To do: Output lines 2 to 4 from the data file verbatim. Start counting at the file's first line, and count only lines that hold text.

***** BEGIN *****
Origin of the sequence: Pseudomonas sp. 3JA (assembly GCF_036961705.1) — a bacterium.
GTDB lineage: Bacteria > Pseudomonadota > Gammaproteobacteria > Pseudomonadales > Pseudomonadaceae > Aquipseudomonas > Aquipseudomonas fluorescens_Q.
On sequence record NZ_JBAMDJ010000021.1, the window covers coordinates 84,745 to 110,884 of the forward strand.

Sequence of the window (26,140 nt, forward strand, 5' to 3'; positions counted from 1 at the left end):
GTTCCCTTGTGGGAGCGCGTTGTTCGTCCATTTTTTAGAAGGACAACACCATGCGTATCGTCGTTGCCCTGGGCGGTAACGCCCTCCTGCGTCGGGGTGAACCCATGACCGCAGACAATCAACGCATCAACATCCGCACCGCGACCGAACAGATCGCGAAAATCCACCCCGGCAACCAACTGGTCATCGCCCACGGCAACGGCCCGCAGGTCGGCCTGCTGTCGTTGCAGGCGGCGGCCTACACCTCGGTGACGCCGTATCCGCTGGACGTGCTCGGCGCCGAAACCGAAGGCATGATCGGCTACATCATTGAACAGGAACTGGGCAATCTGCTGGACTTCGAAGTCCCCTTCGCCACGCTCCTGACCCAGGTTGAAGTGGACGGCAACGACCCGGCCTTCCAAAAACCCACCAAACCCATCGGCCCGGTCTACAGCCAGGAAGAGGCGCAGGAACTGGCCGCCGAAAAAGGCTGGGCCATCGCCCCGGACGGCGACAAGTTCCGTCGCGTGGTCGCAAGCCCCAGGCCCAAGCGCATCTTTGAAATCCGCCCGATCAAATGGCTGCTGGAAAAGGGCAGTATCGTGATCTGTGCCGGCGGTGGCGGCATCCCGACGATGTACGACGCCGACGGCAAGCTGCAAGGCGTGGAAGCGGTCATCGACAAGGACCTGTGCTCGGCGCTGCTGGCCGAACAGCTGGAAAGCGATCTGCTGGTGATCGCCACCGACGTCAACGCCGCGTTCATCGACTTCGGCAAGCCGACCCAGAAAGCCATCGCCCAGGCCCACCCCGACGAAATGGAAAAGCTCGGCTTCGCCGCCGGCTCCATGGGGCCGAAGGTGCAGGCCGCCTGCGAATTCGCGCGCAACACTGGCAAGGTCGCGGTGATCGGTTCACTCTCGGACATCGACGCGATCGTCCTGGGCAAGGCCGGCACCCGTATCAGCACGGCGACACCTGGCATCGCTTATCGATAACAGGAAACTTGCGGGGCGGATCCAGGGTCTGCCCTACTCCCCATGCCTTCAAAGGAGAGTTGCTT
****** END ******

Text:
GTDB lineage: Bacteria > Pseudomonadota > Gammaproteobacteria > Pseudomonadales > Pseudomonadaceae > Aquipseudomonas > Aquipseudomonas fluorescens_Q.
On sequence record NZ_JBAMDJ010000021.1, the window covers coordinates 84,745 to 110,884 of the forward strand.

Sequence of the window (26,140 nt, forward strand, 5' to 3'; positions counted from 1 at the left end):